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Handbook of Christian Feasts and Customs

Handbook of Christian Feasts and Customs

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Published by Quo Primum

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Published by: Quo Primum on Jul 16, 2008
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HANDBOOK OF CHRISTIAN FEASTSAND CUSTOMS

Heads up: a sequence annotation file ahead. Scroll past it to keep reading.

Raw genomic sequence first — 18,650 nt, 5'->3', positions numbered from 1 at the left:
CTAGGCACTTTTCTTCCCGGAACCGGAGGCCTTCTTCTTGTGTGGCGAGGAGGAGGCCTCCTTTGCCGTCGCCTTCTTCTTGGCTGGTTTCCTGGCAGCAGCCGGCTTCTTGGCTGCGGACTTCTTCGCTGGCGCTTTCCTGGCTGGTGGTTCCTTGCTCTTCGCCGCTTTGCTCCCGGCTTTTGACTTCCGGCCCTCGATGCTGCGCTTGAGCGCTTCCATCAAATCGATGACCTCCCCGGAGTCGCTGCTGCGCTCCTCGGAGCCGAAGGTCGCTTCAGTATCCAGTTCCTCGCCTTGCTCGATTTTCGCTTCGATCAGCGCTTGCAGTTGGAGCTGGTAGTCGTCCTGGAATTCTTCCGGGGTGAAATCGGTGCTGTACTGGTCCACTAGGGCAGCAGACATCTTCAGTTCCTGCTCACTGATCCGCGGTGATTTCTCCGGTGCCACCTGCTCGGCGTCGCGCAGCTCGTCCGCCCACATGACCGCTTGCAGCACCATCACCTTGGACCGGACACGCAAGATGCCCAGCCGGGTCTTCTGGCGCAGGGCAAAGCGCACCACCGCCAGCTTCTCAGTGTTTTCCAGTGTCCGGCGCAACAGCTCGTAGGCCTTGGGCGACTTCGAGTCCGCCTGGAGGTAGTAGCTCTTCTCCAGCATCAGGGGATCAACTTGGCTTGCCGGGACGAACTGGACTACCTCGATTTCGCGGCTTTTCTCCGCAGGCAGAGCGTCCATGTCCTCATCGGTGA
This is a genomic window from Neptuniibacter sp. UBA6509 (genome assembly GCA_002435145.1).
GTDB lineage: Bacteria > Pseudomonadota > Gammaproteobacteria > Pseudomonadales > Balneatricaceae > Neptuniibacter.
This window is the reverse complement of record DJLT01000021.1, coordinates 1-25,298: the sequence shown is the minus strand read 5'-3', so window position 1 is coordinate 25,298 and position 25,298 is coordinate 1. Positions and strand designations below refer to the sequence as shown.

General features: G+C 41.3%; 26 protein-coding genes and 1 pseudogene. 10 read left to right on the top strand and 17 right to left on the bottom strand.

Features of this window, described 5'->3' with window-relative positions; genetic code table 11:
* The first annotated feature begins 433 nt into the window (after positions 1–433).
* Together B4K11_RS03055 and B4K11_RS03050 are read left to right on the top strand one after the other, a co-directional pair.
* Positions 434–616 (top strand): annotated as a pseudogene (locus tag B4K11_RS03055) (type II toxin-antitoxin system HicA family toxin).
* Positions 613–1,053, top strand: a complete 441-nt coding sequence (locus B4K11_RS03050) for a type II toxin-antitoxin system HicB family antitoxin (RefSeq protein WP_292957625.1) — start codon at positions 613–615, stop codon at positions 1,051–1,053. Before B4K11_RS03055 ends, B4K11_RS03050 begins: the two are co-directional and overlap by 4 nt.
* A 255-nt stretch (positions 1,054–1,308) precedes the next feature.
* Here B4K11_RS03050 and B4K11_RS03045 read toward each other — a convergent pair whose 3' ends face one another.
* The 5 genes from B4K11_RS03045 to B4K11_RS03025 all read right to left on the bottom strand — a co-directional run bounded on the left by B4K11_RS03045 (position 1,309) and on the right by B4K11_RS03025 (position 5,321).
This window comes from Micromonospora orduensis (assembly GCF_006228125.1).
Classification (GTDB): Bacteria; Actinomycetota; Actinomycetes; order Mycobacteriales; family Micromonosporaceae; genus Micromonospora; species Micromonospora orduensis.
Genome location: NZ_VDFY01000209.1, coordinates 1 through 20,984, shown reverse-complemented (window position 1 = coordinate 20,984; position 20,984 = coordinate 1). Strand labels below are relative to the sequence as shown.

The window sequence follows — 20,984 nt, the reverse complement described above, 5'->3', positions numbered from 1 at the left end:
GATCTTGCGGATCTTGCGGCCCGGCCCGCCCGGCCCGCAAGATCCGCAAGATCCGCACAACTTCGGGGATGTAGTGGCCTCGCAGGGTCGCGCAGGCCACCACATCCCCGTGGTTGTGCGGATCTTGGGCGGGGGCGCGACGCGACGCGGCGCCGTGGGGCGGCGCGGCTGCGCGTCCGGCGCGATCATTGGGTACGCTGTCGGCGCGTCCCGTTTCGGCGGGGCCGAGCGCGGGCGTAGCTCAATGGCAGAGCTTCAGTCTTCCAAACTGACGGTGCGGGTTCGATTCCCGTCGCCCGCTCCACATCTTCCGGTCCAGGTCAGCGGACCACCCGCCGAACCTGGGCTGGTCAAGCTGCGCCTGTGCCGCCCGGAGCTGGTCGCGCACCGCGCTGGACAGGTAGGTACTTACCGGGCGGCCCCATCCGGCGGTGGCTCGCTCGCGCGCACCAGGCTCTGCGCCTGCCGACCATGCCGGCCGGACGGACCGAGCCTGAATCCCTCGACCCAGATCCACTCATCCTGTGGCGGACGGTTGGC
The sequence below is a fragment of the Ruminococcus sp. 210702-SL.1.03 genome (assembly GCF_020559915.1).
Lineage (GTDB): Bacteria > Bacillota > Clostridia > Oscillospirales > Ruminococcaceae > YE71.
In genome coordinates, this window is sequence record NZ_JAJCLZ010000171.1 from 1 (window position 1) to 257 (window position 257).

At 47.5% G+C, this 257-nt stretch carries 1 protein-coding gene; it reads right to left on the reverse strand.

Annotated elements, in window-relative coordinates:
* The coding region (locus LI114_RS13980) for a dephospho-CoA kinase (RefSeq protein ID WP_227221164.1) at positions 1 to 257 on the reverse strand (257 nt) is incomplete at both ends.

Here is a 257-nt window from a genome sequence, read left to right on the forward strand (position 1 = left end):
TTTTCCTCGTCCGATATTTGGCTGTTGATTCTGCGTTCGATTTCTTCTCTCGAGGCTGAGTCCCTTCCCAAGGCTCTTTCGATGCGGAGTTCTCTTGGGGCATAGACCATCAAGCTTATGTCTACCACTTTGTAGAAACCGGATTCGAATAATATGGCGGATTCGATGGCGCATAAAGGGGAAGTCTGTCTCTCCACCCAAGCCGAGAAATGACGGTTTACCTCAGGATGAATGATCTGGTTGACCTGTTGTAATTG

The Year of the Lord in Liturgy and Folklore by FRANCIS X. WEISER, S.J.Copyright 1952 by Francis X. Weiser Copyright 1954, 1956, 1958 by Harcourt, Brace and Company, Inc.Library of Congress Catalog Card Number: 58-10908Imprimi Potest: James E. Coleran, S.J., Provincial Nihil Obstat: Michael P. Noonan, S.M., S.T.D.,Diocesan Censor Imprimatur: + Richard J. Cushing, D.D., Archbishop of Boston Date: February 6, 1958Figures in parentheses after the names of persons indicate the year of death. TO MY TEACHER JOSEPH A. JUNGMANN, S.J.PREFACEThose who wish to grow in knowledge and love of the Christian life will surely welcome Father Weiser's"Handbook of Christian Feasts and Customs." For the casual reader, this new work presents an easy, convenient,genuinely entertaining approach to the thrilling story of Christian life in the liturgical calendar. For thediscerning student, there is a wealth of reference material in the scholarly and exhaustive development of theecclesiastical celebrations and of the folklore inspired by the liturgical feasts.Each "Year of the Lord," with itsfeasts and celebrations, is the living voice of our Christian faith. There is no facet of Divine Revelation which isnot somehow reflected in the Church calendar. Indeed, the passing seasons unfol d a colorful tapestry in whichare woven the strands of Church history, of Christian cult, of moral and dogmatic theology. And there is alwaysfresh drama as each feast or season tells the ageless story of the life of Christ, or recalls the "fulness of Ch rist"in Mary and in other saints. All this, Father Weiser has captured for his readers in a truly remarkable work.The faith of a people is eloquently expressed in folklore and in national customs and traditions. Nowherewill we find a more effective or more concise development of this theme than in this book. Present-dayobservances of the great Ch ristian feasts have their roots in many lands. Father Weiser presents a fascinatingstudy of this subject as he explores the origin and explains the significance of the popular customs andcelebrations by which the central mysteries of the faith are broug ht close to the lives of millions.The "Handbook of Christian Feasts and Customs" is destined to become a classic in its field. May it be for many the key to a devout and meaningful observance of the Year of the Lord.